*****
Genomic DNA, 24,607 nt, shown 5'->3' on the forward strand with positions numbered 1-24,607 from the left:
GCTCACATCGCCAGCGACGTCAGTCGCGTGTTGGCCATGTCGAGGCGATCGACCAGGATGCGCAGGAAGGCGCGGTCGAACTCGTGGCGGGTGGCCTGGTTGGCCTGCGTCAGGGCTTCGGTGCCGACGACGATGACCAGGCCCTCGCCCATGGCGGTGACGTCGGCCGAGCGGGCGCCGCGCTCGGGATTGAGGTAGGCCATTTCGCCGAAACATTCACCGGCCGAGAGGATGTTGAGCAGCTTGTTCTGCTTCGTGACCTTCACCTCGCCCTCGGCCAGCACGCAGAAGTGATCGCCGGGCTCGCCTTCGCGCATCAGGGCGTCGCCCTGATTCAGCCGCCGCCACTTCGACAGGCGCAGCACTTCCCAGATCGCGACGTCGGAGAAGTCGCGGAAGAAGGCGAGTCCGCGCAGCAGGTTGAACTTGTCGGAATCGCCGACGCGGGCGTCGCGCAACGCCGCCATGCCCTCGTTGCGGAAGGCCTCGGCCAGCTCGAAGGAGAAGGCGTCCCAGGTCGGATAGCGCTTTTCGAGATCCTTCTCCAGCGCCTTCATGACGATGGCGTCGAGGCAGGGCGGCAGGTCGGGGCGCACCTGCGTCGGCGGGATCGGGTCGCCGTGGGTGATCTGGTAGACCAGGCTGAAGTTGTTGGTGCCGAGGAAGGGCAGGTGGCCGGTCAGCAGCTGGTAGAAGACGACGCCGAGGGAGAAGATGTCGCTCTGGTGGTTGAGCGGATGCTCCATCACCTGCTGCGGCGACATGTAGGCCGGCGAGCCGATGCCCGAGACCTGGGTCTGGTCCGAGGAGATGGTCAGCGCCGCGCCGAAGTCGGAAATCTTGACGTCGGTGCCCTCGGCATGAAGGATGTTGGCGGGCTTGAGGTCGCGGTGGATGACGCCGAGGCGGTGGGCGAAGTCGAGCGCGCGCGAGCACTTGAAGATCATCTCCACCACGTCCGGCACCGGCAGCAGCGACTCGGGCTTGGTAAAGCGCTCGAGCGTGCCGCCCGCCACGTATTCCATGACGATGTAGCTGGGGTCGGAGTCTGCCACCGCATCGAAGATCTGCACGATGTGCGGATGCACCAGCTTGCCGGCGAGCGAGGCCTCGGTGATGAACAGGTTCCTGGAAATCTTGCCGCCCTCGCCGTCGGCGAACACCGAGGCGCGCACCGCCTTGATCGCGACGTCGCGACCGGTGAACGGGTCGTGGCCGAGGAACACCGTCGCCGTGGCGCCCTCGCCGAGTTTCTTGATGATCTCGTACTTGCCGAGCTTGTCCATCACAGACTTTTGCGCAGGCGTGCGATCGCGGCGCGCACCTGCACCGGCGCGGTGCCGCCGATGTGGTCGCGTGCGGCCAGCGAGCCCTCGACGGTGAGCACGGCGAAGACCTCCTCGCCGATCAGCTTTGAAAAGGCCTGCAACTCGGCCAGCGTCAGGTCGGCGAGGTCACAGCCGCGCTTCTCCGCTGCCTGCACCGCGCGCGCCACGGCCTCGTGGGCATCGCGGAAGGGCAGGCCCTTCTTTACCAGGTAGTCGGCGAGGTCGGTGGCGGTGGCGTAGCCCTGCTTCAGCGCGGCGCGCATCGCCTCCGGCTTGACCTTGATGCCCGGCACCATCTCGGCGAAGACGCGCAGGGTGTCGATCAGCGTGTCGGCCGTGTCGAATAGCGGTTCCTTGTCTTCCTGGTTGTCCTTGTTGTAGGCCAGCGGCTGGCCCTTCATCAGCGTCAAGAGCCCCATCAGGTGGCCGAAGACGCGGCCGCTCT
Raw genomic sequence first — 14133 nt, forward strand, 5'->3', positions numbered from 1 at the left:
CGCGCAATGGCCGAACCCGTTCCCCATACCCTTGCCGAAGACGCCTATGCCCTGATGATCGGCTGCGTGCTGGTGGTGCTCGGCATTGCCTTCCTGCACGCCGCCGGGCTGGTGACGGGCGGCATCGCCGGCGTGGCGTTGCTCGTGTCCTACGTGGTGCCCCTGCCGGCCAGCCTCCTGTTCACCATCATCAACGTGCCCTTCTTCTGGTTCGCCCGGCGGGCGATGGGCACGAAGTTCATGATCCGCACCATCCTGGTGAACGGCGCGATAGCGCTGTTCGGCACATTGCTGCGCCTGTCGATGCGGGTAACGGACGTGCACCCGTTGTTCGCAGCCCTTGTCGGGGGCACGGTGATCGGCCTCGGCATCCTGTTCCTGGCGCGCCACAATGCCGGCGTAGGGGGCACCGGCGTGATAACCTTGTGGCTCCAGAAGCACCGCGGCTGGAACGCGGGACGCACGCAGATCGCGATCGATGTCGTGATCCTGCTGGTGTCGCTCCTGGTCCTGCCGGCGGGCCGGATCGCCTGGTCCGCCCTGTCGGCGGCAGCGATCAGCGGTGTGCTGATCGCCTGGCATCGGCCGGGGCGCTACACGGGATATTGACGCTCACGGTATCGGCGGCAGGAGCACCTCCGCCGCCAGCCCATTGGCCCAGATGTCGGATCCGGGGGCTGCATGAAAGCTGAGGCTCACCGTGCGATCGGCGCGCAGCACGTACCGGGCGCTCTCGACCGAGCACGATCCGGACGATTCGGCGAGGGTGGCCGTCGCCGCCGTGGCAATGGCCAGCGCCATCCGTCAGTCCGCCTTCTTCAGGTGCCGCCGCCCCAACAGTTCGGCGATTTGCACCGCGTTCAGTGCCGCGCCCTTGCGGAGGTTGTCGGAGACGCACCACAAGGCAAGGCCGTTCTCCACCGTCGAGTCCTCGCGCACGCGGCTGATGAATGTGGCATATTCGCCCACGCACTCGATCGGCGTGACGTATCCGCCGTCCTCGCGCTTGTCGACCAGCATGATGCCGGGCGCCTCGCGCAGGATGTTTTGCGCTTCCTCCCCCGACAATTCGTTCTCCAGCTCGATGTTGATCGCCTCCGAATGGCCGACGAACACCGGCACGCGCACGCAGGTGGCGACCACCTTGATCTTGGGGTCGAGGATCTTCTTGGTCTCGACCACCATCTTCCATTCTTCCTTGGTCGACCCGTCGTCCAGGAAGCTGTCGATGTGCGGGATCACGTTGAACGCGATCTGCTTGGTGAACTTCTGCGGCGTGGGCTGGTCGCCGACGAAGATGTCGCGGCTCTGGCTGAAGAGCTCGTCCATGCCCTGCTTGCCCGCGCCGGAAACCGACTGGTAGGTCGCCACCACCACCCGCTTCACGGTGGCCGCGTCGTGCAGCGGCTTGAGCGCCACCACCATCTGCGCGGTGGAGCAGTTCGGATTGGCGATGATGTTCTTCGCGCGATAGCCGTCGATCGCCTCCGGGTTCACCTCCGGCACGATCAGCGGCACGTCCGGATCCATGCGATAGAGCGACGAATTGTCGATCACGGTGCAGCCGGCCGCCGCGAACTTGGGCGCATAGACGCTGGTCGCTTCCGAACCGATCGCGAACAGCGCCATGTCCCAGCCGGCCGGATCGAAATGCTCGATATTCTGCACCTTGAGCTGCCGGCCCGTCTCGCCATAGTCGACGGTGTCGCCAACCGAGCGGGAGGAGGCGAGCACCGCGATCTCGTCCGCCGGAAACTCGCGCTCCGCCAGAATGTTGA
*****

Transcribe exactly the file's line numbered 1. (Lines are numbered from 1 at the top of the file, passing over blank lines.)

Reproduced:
Genomic DNA, 24,607 nt, shown 5'->3' on the forward strand with positions numbered 1-24,607 from the left: